For those that just participated in the poll (thanks for being so prompt!) - I just added a couple of extra times in.

N

Neil - @neil@social.coop Tue 6 Feb 2018

Turns out it's a pretty short book - minus bibliography and index we're looking at ~30 pages a week.
Everyone free to go at your own pace of course, but this is personally how I'm going to try and break the chapters down:

W1
1. Elinor Ostrom’s Radical Life
2. The Commons: From Tragedy to Triumph

(Bonus read if people want something while waiting to access the book: Tragedy of the Commons - http://science.sciencemag.org/content/162/3859/1243.full)

W2
3. Climate Change, Ecology and Green Politics
4. Beyond Markets and States
5. Deep Democracy

W3
6. Feminism and Intersectionality
7. Trust and Cooperation
8. Science for the People

W4
9. Transforming Institutions
10. Conflict and Contestation

MN

Matt Noyes Tue 6 Feb 2018

Thanks, Neil.

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Neil - @neil@social.coop Thu 8 Feb 2018

Hi Matt, to reply to your comment on the time poll - I can't make the Thursday unfortunately as my organisation has a board meeting that evening. Sorry about that. Your trip on the weekend sounds fantastic!

MN

Matt Noyes Wed 7 Feb 2018

My interests and expectations are a lot like Neil's -- I like the idea of a radical reading of book that is not necessarily radical in intention. I also like those idiosyncratic thinkers who are hard to pigeon-hole, sounds like Ostrom is one. Since reading Gibson-Graham and Kate Raworth, I am interested in how feminism helps us reframe economics.

C

cloudwater Wed 7 Feb 2018

Really interested in Ostrom for a while. Already read the first chapter. I'm interested in her rather unique influences, as she seems to be influenced a lot by Buchanin. She, however, seems to take an extremely critical view of almost all major assumptions of the free market fanatics. She's not explicitly left, but she payed attention to the data and it lead her to left wing conclusions. Can't wait to continue reading once the book gets here.

MK

Michele Kipiel Thu 8 Feb 2018

Just got the ebook, can't wait to jump into it! :)

N

Neil - @neil@social.coop Tue 13 Feb 2018

Hey all - checking in after W1 of reading. How's everyone getting on? Thoughts on the book so far?

I've read chapters 1 and 2 and have captured my thoughts in a couple of blog posts:
https://doubleloop.net/2018/02/11/thoughts-ostroms-rules-radicals-chapter-1/
and
https://doubleloop.net/2018/02/12/thoughts-ostroms-rules-radicals-chapter-2/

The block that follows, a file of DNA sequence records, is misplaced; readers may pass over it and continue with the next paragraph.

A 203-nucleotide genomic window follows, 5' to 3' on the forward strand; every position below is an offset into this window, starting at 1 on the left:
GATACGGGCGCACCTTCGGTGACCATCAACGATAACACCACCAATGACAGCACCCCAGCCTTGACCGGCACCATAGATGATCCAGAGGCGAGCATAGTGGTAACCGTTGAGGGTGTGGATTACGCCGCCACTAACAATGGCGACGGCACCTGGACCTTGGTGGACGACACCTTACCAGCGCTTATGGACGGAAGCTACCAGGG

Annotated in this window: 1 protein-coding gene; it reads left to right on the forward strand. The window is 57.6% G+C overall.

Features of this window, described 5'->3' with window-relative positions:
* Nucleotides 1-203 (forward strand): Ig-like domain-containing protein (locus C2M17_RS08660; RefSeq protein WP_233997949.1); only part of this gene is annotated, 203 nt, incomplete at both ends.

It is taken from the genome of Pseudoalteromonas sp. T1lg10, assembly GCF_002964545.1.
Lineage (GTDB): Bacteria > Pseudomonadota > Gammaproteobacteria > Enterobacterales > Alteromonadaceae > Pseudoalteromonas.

In a very short summary: it's ticking the boxes that I hoped for before starting - it's practical rules on getting things done, and certainly Ostrom's not-easy-to-define position is making me think outside of my usual box - definitely a good thing. Good to also get a basic intro to some of ideas and terms around commons and their management too.

To keep on a decent pace for finishing by March 11th, I'm aiming for these chapters in the coming week:

3. Climate Change, Ecology and Green Politics
4. Beyond Markets and States
5. Deep Democracy
N

Neil - @neil@social.coop Tue 13 Feb 2018

I still find contradiction between statements like "her work shows that the foundational assumption that human beings are rational maximisers, locked into selfish and competitive behaviour, can be challenged" (p.17) and "Clearly, some kind of punishment or sanction is necessary as it is unlikely that good will on its own will prevent abuse of the commons.” (p.30) but thanks to the discussion on Mastodon for some thoughts on that. Thoroughly enjoying the reading group so far!

N

Neil - @neil@social.coop Tue 20 Feb 2018

Hey all, end of week 2 of the reading group. Erik's finished and written a review here: https://lib.reviews/review/e77ddff2-0ea2-47b1-9341-10031a2e27a2

Thomas mentioned he was still waiting for the book to arrive. As a short one at around 120 pages, still plenty of time for completion.

I'm going at a pretty leisurely pace, and have finished chapters 3, 4, and 5. I've not had chance to write detailed thoughts on each chapter yet, but have been posting a few thoughts here and there on the #readinggroup tag.

I think Erik's review of the book is pretty fair - I think it could have been executed better, the writing/editing could have been tighter; shame, because a rigorous application of Ostrom's thinking to modern activist dilemmas (as put by Luke) if done well could have been 5 stars for sure. Still, it works as a light primer on Ostrom's ideas (at least for me who knew nothing of them previously) and I'm getting a lot from the book.

N

Neil - @neil@social.coop Tue 20 Feb 2018

Over the next week I'll be reading:

6 Feminism and Intersectionality

7 Trust and Cooperation

8 Science for the People

N

Neil - @neil@social.coop Sun 11 Mar 2018

Here's a rough plan for the call today:

Time: https://www.timeanddate.com/worldclock/fixedtime.html?msg=social.coop+monthly+chat&iso=20180311T21&p1=136
Duration: 1 hour (I personally can overrun to 1 hour 30 mins if needed :) )

  • 5 mins setup/welcomes
  • 15 minutes, a few minutes each person giving their thoughts on the book overall
    • flag if there's any particular topic you'd like to discuss in more depth
  • 35 minutes discussing topics as raised during the intros
    • loosely aligned with the chapters
  • 5 minutes wrap up

We'll be at https://meet.jit.si/socialcoop (more notes on call logisitcs in the logistics thread: https://www.loomio.org/d/VOMadXxu/reading-group-logistics)

Catch you later!